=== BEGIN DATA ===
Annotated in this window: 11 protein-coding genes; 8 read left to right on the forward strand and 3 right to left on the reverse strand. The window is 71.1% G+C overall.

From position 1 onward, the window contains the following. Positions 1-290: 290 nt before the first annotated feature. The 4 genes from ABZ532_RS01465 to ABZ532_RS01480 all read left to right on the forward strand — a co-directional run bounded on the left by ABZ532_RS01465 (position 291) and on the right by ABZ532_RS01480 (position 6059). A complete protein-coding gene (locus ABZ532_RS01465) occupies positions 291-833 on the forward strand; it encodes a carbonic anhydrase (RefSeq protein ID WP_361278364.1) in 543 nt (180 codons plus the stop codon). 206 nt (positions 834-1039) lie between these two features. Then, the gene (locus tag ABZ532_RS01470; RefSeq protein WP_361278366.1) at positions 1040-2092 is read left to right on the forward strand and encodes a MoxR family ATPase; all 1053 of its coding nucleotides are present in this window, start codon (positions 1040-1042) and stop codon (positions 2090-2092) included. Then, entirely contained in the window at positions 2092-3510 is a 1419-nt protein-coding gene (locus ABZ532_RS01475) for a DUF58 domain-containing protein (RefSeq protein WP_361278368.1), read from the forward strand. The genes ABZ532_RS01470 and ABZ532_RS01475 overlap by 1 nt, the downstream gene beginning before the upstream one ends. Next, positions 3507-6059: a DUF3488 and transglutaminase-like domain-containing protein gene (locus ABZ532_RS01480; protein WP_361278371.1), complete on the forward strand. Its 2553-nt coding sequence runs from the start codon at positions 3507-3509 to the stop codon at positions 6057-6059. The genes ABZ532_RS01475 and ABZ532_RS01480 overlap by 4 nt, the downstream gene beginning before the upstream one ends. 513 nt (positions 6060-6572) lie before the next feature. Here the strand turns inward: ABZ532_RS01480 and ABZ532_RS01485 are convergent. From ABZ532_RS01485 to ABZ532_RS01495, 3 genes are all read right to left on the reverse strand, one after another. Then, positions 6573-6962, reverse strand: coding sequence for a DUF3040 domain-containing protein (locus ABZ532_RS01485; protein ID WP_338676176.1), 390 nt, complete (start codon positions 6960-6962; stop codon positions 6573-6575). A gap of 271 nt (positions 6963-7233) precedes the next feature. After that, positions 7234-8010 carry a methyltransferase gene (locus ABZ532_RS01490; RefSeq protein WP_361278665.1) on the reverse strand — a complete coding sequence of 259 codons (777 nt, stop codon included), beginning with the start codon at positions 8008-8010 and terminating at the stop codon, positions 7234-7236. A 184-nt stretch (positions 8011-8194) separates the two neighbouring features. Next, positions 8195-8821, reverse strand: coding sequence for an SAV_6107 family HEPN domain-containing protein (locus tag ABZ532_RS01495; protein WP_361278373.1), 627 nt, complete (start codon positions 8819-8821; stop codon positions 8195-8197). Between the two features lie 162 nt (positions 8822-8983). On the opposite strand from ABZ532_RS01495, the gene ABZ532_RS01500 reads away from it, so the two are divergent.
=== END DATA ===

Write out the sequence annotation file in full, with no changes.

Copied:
Annotated in this window: 11 protein-coding genes; 8 read left to right on the forward strand and 3 right to left on the reverse strand. The window is 71.1% G+C overall.

From position 1 onward, the window contains the following. Positions 1-290: 290 nt before the first annotated feature. The 4 genes from ABZ532_RS01465 to ABZ532_RS01480 all read left to right on the forward strand — a co-directional run bounded on the left by ABZ532_RS01465 (position 291) and on the right by ABZ532_RS01480 (position 6059). A complete protein-coding gene (locus ABZ532_RS01465) occupies positions 291-833 on the forward strand; it encodes a carbonic anhydrase (RefSeq protein ID WP_361278364.1) in 543 nt (180 codons plus the stop codon). 206 nt (positions 834-1039) lie between these two features. Then, the gene (locus tag ABZ532_RS01470; RefSeq protein WP_361278366.1) at positions 1040-2092 is read left to right on the forward strand and encodes a MoxR family ATPase; all 1053 of its coding nucleotides are present in this window, start codon (positions 1040-1042) and stop codon (positions 2090-2092) included. Then, entirely contained in the window at positions 2092-3510 is a 1419-nt protein-coding gene (locus ABZ532_RS01475) for a DUF58 domain-containing protein (RefSeq protein WP_361278368.1), read from the forward strand. The genes ABZ532_RS01470 and ABZ532_RS01475 overlap by 1 nt, the downstream gene beginning before the upstream one ends. Next, positions 3507-6059: a DUF3488 and transglutaminase-like domain-containing protein gene (locus ABZ532_RS01480; protein WP_361278371.1), complete on the forward strand. Its 2553-nt coding sequence runs from the start codon at positions 3507-3509 to the stop codon at positions 6057-6059. The genes ABZ532_RS01475 and ABZ532_RS01480 overlap by 4 nt, the downstream gene beginning before the upstream one ends. 513 nt (positions 6060-6572) lie before the next feature. Here the strand turns inward: ABZ532_RS01480 and ABZ532_RS01485 are convergent. From ABZ532_RS01485 to ABZ532_RS01495, 3 genes are all read right to left on the reverse strand, one after another. Then, positions 6573-6962, reverse strand: coding sequence for a DUF3040 domain-containing protein (locus ABZ532_RS01485; protein ID WP_338676176.1), 390 nt, complete (start codon positions 6960-6962; stop codon positions 6573-6575). A gap of 271 nt (positions 6963-7233) precedes the next feature. After that, positions 7234-8010 carry a methyltransferase gene (locus ABZ532_RS01490; RefSeq protein WP_361278665.1) on the reverse strand — a complete coding sequence of 259 codons (777 nt, stop codon included), beginning with the start codon at positions 8008-8010 and terminating at the stop codon, positions 7234-7236. A 184-nt stretch (positions 8011-8194) separates the two neighbouring features. Next, positions 8195-8821, reverse strand: coding sequence for an SAV_6107 family HEPN domain-containing protein (locus tag ABZ532_RS01495; protein WP_361278373.1), 627 nt, complete (start codon positions 8819-8821; stop codon positions 8195-8197). Between the two features lie 162 nt (positions 8822-8983). On the opposite strand from ABZ532_RS01495, the gene ABZ532_RS01500 reads away from it, so the two are divergent.